I stumbled across the Bloggers Meetup in Atlanta quite by accident. One blog had led me to another, which led to yet another and then I saw the announcement. I knew I would be out of my element, but paid my $5 on a whim and decided it would be worth it. My friend, Allison, and I planned our strategy–divide and conquer. I maybe briefly asked the Lord to let me conquer a very attractive husband candidate. We showed up and quickly began the awkward mingling that accompanies these kinds of events. Only at a blogging event can everyone be on their phones at once and it isn’t considered anti-social; it’s their job. Ok, I maybe led with that line a couple of times. (Seriously though, how are you supposed to start conversations with random strangers, most of whom are more comfortable behind a computer??)
It didn’t take more than five minutes for me to realize my fatal mistake.
I had planned for a lot of things. I prepared to be social. I thought through the cardigan. But I was somehow completely unprepared for the obvious question, “So, what do you do?”
Cue the deer in headlights look.
I stumbled my way through the first couple of answers, umm, I used to work at a missions, well, I traveled the world for 11-months, background…youth ministry, transitioning…Quilt! I made a quilt!
I felt misleading calling myself a “blogger”. I have a blog if that’s what you mean?
I hated missing the simple answer, I work for a missions organization.
And when asked if I had a business card, I mentally designed this one:
Searching for a Title
would you like to give me one?
What’s that? That’s called a resume? Oh, right.
I’m sure there’s a lesson about identity in there somewhere.
Child of God
what else do you need to know, right?!
given a cape and a nice tiara I could save the world.
But that night it was more a question of purpose. Purpose is so often defined by the thing you do. The confines of a job description, the structure of a 9-5, the routine of Starbucks on the morning commute and happy hour after work. It’s defined by titles and evaluations, progress reports and conversion rates. It’s determined by the next measurable goal and how many’s and how much’s and how far’s.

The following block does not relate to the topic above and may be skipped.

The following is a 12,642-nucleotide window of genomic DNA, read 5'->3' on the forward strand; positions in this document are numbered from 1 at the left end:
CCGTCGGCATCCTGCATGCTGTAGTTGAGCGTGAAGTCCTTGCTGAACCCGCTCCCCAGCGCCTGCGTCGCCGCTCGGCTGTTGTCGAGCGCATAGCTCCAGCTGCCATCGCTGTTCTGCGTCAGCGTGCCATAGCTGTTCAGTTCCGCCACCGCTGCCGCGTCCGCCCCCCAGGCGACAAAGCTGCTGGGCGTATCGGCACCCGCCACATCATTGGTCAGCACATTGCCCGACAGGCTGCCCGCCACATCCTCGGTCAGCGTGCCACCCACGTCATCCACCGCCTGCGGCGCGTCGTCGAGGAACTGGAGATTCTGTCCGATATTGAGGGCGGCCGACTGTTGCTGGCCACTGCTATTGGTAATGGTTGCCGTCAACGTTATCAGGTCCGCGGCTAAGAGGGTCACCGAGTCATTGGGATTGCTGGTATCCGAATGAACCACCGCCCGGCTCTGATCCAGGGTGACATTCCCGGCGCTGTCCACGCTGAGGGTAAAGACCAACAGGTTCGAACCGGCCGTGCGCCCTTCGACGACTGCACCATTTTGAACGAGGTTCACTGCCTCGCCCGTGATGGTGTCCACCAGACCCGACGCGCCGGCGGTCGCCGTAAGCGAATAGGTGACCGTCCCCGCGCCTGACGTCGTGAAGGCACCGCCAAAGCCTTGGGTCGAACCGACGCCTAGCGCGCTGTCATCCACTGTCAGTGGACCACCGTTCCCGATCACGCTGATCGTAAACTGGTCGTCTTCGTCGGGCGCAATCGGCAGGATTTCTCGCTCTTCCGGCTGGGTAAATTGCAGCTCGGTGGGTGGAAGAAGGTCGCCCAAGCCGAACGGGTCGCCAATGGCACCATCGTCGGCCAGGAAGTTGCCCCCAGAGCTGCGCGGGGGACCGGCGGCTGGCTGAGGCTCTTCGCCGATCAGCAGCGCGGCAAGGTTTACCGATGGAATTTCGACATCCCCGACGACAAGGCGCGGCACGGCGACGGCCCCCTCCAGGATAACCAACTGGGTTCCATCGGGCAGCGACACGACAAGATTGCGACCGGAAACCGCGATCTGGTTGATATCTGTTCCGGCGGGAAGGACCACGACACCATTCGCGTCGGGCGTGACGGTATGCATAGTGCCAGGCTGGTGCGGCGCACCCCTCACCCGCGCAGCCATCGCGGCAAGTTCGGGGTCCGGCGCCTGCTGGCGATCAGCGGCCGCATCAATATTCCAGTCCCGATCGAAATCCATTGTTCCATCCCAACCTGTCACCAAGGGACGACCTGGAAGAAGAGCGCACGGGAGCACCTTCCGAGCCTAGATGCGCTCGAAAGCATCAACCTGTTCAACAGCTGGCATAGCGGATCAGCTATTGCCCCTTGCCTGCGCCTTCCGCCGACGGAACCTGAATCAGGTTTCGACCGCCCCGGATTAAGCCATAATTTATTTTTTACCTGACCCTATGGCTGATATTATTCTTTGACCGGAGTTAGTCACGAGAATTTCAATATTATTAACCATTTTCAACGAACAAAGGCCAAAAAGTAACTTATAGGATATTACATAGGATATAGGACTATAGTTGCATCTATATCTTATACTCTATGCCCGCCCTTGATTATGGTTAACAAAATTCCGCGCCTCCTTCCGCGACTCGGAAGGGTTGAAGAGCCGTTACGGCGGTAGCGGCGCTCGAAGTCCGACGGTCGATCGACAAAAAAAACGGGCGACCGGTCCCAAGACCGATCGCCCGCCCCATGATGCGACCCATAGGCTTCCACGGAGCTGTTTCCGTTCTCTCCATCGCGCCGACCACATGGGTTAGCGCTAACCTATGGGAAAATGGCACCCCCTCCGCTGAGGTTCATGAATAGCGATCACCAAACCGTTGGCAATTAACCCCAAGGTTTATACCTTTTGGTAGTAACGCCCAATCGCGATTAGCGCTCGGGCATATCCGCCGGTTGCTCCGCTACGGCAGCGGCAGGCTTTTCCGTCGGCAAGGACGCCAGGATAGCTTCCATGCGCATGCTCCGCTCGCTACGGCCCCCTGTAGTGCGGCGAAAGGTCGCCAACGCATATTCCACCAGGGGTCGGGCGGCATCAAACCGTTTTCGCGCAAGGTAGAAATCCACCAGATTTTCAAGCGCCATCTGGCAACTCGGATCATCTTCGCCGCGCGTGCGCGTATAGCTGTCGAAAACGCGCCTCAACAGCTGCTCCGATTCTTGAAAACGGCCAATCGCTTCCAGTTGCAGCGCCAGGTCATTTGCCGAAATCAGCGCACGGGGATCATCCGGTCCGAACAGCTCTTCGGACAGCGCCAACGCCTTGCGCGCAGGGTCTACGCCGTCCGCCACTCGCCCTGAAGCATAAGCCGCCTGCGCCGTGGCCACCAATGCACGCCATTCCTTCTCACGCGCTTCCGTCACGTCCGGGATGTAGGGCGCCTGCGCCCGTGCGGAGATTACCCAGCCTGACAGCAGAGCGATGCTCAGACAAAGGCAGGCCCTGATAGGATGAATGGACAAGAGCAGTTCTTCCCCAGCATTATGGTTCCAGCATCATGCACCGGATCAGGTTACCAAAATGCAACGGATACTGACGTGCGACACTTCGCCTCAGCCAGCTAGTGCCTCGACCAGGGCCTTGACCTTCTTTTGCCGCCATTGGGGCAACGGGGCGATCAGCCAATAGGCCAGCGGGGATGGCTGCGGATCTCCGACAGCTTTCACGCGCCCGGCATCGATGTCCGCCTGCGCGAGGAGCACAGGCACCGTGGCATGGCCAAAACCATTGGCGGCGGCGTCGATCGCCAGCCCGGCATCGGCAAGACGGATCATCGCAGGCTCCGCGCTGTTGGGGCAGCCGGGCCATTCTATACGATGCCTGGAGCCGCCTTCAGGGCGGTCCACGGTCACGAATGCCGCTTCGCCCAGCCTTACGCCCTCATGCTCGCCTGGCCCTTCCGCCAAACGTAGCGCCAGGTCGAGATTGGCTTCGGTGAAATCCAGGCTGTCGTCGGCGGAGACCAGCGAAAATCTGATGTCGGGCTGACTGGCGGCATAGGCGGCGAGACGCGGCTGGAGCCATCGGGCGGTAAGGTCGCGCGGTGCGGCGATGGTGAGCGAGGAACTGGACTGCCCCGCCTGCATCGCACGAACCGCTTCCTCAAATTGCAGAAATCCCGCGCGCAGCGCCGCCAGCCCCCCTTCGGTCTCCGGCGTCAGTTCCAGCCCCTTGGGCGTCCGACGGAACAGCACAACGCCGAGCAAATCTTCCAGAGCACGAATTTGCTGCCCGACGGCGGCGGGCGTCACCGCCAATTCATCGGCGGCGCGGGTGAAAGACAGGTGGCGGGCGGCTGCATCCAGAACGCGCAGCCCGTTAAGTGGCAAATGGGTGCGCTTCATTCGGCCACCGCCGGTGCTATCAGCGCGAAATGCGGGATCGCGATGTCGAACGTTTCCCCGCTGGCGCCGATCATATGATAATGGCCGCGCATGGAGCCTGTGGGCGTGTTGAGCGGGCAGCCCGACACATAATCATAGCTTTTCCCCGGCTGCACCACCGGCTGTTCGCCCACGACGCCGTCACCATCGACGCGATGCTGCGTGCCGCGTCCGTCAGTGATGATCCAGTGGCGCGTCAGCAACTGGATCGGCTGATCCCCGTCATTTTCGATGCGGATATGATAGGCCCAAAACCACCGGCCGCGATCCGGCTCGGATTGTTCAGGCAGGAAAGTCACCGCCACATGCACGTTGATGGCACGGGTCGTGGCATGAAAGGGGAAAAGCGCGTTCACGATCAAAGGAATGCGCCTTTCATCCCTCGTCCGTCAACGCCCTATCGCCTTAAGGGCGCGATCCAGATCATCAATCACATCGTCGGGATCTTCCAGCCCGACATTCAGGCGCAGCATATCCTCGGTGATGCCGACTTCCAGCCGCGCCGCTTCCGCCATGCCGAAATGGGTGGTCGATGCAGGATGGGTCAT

And so when those are gone, when your purpose can’t be contained in a title or printed on a business card, how do you sum up your answer?
So, what do you do?
Well, some days I stay in my pajamas all day reading blogs and writing my own; some days I put the most vulnerable pieces of my life on display so that somebody else can hear, “me too”; some days I worship at the top of my lungs, through muffled tears and victorious shouts because I don’t believe in doing anything half-heartedly; some days I remind people who they are so that they can get on with doing the thing they’re called to do; some days I say the thing that nobody else will say because it has to be heard; some days I make (bad) art just to taste a little of the pride and satisfaction God feels when he looks at me; some days I take one step towards saving the world, and some days I fall flat on my face so that when evening comes I think, “you wasted your shot at today.” Some days I make sure children in Uganda eat , and some days I just eat too many cookies.
But next time I’ll have a business card. And because that doesn’t fit, mine will say:
truth speaker. foot stomper. storyteller. and un-cager of creativity.
one day at a time.
What about you? What would your business card say if you stripped away the title and job description?
Image Credit :: iamchrislewis (creative commons.)